Need more help in improving your website copy?

I offer Done-for-you services, such as writing and editing your website copy, and making sure keywords and key phrases are included for SEO-purposes. Have a look at my services page.

What is a Creative Business Coach and why should you care?

I don’t know about you, but I breathe creativity. I have ideas coming out of my ears, ALWAYS. I think, make, write, draw, sing, play, dance. I am never bored. Creativity is my fuel, and it keeps my fire burning. I am also an empath with a natural urge to help others. I meet so many people in my life who are creative, walk around with ideas, or are dabbling in a small business on the side, but play themselves down. “Just a hobby, really”, or “I don’t earn a lot, but I like doing it”. I could be at a birthday party somewhere, sitting next to a random person I have never met, and before I know it I am handing out business and marketing advice. Because I care.

We are all creative. And so many of us have brilliant ideas and are passionate about what they do. I love seeing new projects emerge, small businesses pop up, and individuals becoming empowered in running their own show. In a world where we are ruled by Amazon and Nestle, I want to add fuel to the little individuals with the big ideas. Those budding entrepreneurs who are still on the fence, need that extra push, get rid of the imposter syndrome, and jump into their next adventure. An adventure which I know they will never regret.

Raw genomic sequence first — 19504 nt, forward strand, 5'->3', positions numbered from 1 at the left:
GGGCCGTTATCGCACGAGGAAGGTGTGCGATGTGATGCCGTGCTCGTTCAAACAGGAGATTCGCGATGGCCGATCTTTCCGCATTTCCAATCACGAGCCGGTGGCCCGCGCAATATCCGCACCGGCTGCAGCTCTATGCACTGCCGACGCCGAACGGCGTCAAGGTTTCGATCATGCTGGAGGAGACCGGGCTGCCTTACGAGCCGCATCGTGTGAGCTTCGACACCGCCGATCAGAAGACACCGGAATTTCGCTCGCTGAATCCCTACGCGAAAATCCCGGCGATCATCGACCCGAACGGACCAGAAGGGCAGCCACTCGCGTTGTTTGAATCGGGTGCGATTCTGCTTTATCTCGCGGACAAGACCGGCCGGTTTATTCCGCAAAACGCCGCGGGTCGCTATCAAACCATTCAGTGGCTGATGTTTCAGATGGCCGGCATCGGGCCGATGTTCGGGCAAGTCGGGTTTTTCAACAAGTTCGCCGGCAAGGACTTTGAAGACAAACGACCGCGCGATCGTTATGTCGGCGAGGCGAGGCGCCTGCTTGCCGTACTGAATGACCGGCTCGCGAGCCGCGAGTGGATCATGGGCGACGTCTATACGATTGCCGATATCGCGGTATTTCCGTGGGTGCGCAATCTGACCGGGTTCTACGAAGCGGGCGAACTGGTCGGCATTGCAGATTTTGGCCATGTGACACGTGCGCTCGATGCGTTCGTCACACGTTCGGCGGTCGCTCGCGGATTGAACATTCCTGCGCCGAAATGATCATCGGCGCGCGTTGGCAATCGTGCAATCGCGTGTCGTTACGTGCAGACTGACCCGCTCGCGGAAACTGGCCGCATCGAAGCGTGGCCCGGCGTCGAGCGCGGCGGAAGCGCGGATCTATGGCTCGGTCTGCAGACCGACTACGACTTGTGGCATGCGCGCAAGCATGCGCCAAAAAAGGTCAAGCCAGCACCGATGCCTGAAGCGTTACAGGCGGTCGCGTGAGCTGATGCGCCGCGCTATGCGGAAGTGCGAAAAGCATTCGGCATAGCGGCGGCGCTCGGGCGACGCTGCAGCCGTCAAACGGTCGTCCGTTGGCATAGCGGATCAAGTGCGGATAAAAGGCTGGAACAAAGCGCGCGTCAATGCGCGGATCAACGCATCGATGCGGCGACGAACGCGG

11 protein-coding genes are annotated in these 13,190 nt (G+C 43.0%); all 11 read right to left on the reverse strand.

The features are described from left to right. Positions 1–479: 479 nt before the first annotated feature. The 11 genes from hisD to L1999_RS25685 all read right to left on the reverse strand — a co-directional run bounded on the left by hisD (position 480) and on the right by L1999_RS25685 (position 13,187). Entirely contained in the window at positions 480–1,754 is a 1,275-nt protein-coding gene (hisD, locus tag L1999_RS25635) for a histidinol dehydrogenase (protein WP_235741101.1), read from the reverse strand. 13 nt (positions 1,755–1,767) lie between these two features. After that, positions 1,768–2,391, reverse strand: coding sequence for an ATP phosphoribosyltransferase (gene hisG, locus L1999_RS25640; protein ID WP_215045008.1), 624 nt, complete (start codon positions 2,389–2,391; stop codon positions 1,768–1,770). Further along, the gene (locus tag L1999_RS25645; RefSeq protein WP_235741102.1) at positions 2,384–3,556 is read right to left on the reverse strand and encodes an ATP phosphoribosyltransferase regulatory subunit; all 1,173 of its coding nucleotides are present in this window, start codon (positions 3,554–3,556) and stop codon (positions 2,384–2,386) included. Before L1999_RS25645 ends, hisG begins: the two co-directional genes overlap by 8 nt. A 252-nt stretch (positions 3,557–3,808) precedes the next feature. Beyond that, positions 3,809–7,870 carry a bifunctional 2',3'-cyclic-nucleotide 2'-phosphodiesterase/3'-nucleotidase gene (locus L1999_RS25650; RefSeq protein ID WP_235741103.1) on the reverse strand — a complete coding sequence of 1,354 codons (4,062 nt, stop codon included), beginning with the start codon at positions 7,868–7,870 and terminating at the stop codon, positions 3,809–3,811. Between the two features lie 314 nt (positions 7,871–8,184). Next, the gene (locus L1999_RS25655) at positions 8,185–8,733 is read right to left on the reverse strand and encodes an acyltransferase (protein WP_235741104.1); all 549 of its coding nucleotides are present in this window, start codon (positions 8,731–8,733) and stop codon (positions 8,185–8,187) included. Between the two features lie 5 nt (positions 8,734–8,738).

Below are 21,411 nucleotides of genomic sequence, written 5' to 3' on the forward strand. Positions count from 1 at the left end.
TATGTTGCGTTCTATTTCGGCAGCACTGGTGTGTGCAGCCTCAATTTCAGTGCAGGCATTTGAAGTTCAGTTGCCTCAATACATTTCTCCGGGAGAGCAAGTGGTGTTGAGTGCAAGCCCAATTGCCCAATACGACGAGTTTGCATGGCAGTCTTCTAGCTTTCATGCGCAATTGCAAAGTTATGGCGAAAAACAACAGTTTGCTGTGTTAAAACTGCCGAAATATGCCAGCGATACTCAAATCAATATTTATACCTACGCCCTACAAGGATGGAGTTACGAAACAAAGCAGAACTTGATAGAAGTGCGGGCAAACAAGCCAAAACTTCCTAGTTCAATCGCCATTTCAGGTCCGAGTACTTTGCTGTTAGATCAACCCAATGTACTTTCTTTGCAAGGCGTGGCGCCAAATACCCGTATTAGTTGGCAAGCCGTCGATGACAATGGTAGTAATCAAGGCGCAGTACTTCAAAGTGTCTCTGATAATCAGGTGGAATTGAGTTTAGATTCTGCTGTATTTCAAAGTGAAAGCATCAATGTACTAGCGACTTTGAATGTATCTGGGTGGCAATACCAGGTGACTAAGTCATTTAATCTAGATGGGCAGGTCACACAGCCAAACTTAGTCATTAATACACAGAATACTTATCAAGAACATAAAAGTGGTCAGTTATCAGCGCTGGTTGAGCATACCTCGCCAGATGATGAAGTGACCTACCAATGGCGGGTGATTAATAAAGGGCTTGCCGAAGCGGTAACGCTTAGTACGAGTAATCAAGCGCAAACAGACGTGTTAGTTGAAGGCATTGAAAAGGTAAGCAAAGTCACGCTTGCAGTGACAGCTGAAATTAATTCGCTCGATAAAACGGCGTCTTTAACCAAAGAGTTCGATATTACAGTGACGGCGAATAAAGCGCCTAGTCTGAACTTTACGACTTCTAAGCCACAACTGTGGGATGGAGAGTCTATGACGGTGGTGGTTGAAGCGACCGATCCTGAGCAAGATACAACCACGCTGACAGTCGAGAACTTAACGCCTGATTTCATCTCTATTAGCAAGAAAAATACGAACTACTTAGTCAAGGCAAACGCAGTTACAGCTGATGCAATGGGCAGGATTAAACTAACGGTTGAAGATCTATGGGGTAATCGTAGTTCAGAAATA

marketing course for artists
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Authenticity and staying true to your values

I embarked on an adventure myself three years ago. I moved to Spain, after having worked in the arts sector in the Netherlands and the UK for twenty years. After my move, I discovered that continuing my work as arts marketing manager for the cultural sector in Spain is pretty much impossible without the language skills and a network. So, to earn an income, I started a copywriting business, and have been quite successful the past few years working with a wide range of international clients.

But I am not a corporate, sales-driven, mainstream marketing type. And writing copy for factories producing taps and toilets….well, it just made me miserable. I missed the spark, the quirks, the creative buzz, and I realised I was drifting away from who I am and what I love most. I have become a lot more selective since, and now only accept copywriting clients I feel excited about working with. Authenticity is everything, not just in marketing and sales, but in staying true to your own values. Only then you are able to really grow your business.

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Supporting creative businesses on their journey

I recently decided to go back to where my real passion lies: supporting other creatives in their business. Inspiring them, sharing my wealth of knowledge built up over the years, and watching them grow in confidence. I launched The Creative Business Coach late 2020, and am excited. My fire is burning brightly again, and I am in the flow.